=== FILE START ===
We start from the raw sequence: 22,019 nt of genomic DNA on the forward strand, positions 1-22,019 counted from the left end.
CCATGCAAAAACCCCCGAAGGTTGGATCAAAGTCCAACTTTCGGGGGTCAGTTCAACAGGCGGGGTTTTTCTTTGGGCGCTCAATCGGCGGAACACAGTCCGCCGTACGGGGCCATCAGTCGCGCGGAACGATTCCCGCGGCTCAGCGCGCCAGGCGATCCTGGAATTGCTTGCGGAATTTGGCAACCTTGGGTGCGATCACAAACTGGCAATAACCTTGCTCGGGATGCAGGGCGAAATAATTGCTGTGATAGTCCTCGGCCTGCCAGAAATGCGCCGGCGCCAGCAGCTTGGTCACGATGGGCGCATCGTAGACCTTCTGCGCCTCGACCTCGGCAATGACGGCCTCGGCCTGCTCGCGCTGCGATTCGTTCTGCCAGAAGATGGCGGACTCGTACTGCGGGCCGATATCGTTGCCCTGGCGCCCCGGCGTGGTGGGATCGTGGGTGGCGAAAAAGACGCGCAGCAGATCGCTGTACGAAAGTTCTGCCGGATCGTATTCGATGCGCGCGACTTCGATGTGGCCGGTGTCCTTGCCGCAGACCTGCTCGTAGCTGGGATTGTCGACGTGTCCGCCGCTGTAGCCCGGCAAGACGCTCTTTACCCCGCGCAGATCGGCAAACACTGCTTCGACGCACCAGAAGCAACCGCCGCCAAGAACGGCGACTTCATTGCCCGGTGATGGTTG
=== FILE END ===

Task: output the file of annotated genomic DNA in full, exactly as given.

We start from the raw sequence: 22,019 nt of genomic DNA on the forward strand, positions 1-22,019 counted from the left end.
CCATGCAAAAACCCCCGAAGGTTGGATCAAAGTCCAACTTTCGGGGGTCAGTTCAACAGGCGGGGTTTTTCTTTGGGCGCTCAATCGGCGGAACACAGTCCGCCGTACGGGGCCATCAGTCGCGCGGAACGATTCCCGCGGCTCAGCGCGCCAGGCGATCCTGGAATTGCTTGCGGAATTTGGCAACCTTGGGTGCGATCACAAACTGGCAATAACCTTGCTCGGGATGCAGGGCGAAATAATTGCTGTGATAGTCCTCGGCCTGCCAGAAATGCGCCGGCGCCAGCAGCTTGGTCACGATGGGCGCATCGTAGACCTTCTGCGCCTCGACCTCGGCAATGACGGCCTCGGCCTGCTCGCGCTGCGATTCGTTCTGCCAGAAGATGGCGGACTCGTACTGCGGGCCGATATCGTTGCCCTGGCGCCCCGGCGTGGTGGGATCGTGGGTGGCGAAAAAGACGCGCAGCAGATCGCTGTACGAAAGTTCTGCCGGATCGTATTCGATGCGCGCGACTTCGATGTGGCCGGTGTCCTTGCCGCAGACCTGCTCGTAGCTGGGATTGTCGACGTGTCCGCCGCTGTAGCCCGGCAAGACGCTCTTTACCCCGCGCAGATCGGCAAACACTGCTTCGACGCACCAGAAGCAACCGCCGCCAAGAACGGCGACTTCATTGCCCGGTGATGGTTG